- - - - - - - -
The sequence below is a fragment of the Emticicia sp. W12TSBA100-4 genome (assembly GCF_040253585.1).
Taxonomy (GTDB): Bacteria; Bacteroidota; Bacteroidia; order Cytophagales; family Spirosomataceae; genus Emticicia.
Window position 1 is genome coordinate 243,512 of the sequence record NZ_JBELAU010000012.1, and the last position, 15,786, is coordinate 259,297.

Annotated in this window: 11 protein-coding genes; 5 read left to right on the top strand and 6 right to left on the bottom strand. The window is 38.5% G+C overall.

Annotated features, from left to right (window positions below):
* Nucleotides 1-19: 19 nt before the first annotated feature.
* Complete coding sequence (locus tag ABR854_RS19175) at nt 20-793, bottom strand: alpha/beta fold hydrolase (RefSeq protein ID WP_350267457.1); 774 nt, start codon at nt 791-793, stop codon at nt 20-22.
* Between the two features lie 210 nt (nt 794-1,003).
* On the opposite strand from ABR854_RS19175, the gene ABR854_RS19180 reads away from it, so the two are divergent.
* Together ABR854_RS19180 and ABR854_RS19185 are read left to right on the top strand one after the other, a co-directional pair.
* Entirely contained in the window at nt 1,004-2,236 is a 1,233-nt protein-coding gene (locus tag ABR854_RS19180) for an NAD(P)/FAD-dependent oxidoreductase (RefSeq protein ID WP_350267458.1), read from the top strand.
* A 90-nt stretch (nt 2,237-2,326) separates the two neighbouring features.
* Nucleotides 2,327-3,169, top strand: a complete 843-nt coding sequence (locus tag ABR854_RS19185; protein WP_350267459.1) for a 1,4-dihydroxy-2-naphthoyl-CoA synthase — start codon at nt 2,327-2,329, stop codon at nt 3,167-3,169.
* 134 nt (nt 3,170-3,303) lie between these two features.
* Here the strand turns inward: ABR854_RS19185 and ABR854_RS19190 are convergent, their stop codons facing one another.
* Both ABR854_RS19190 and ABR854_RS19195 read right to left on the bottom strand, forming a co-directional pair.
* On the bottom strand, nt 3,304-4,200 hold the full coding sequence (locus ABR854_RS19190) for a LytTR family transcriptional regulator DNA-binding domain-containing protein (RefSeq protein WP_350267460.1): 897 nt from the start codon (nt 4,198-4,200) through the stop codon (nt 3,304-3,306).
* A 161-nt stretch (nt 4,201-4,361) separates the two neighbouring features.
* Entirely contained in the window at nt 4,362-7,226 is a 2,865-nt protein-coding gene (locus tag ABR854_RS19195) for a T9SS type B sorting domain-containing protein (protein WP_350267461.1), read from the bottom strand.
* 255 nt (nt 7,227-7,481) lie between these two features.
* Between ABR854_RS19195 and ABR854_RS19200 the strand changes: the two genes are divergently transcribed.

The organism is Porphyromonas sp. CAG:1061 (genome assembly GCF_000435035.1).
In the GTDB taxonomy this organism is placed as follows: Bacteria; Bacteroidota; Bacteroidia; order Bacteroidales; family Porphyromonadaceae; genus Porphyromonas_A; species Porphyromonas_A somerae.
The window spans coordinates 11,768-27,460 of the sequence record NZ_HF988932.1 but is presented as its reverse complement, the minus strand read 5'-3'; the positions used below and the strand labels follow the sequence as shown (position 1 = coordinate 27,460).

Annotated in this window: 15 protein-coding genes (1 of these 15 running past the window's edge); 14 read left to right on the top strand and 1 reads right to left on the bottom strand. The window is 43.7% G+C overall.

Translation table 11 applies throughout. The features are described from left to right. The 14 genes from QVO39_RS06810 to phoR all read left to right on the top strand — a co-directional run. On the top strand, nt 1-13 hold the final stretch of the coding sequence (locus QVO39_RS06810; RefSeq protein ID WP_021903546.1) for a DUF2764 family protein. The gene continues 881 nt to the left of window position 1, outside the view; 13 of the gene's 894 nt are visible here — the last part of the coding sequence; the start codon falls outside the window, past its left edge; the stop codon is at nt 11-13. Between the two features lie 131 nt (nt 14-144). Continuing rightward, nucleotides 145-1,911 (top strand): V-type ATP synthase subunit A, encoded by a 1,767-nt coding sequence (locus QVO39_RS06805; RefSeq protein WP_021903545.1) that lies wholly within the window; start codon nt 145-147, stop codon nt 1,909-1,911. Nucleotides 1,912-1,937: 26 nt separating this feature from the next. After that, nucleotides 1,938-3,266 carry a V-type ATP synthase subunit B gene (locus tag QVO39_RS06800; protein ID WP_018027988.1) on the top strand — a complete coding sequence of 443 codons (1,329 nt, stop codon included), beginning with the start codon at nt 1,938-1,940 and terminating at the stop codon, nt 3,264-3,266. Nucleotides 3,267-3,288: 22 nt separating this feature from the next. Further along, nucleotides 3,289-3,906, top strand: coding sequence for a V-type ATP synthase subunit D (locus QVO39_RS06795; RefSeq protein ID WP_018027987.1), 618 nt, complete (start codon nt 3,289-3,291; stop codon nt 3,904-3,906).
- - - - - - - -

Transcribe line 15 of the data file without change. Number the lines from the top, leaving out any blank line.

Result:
* Here the strand turns inward: ABR854_RS19185 and ABR854_RS19190 are convergent, their stop codons facing one another.